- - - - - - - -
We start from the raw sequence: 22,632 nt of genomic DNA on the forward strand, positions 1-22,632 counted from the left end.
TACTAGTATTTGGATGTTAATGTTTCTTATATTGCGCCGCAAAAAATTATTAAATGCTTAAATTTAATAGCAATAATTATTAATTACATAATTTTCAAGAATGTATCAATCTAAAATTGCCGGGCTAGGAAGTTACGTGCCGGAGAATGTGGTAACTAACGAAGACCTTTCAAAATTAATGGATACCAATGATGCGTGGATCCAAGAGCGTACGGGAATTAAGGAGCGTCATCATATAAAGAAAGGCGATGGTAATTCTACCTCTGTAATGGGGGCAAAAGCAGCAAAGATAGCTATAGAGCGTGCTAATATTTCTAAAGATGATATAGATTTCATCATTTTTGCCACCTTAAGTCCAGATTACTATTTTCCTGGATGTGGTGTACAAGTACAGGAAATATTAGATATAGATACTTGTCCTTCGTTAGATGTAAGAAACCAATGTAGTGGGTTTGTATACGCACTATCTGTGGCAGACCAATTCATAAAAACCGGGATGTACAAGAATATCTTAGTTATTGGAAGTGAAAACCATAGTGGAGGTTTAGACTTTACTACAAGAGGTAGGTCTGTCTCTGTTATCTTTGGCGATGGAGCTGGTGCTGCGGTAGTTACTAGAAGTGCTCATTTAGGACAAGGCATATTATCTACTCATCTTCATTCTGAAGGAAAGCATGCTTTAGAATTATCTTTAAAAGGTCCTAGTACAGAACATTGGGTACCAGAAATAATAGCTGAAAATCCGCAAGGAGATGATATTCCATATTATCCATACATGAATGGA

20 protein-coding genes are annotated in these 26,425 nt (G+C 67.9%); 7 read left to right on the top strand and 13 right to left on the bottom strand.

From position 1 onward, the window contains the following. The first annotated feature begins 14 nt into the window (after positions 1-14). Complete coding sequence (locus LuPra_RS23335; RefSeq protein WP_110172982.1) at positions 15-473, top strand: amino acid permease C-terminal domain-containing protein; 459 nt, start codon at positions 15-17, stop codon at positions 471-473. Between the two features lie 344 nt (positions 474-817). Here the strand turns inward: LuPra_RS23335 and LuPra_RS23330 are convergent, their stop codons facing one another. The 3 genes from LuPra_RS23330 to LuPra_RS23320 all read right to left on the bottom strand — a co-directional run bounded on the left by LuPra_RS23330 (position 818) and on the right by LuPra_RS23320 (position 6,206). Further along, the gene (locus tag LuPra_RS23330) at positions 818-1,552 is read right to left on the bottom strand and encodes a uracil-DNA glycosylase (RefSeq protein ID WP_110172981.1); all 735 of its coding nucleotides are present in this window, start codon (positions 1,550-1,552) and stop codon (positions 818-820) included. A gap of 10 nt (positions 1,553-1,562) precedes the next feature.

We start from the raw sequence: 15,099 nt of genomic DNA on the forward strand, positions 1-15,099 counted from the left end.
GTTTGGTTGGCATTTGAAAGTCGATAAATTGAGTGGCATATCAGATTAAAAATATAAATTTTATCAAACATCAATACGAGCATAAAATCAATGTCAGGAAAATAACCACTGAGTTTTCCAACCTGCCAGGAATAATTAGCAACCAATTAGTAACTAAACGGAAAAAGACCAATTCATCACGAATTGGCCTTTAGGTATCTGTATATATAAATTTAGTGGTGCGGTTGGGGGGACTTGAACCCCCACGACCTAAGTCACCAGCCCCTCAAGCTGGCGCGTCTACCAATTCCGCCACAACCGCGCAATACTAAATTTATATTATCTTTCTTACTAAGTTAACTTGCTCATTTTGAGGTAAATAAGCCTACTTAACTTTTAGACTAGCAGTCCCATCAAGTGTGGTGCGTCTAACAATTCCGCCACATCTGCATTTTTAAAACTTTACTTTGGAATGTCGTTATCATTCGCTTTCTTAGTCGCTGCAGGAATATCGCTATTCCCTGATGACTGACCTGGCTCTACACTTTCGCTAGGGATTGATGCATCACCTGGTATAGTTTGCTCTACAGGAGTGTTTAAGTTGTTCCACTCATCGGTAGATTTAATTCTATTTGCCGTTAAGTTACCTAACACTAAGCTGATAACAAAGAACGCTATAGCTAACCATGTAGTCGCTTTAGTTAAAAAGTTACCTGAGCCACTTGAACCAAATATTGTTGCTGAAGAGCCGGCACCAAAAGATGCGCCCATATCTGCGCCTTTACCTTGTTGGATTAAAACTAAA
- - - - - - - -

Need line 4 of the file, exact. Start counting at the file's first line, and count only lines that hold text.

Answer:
From position 1 onward, the window contains the following. The first annotated feature begins 14 nt into the window (after positions 1-14). Complete coding sequence (locus LuPra_RS23335; RefSeq protein WP_110172982.1) at positions 15-473, top strand: amino acid permease C-terminal domain-containing protein; 459 nt, start codon at positions 15-17, stop codon at positions 471-473. Between the two features lie 344 nt (positions 474-817). Here the strand turns inward: LuPra_RS23335 and LuPra_RS23330 are convergent, their stop codons facing one another. The 3 genes from LuPra_RS23330 to LuPra_RS23320 all read right to left on the bottom strand — a co-directional run bounded on the left by LuPra_RS23330 (position 818) and on the right by LuPra_RS23320 (position 6,206). Further along, the gene (locus tag LuPra_RS23330) at positions 818-1,552 is read right to left on the bottom strand and encodes a uracil-DNA glycosylase (RefSeq protein ID WP_110172981.1); all 735 of its coding nucleotides are present in this window, start codon (positions 1,550-1,552) and stop codon (positions 818-820) included. A gap of 10 nt (positions 1,553-1,562) precedes the next feature.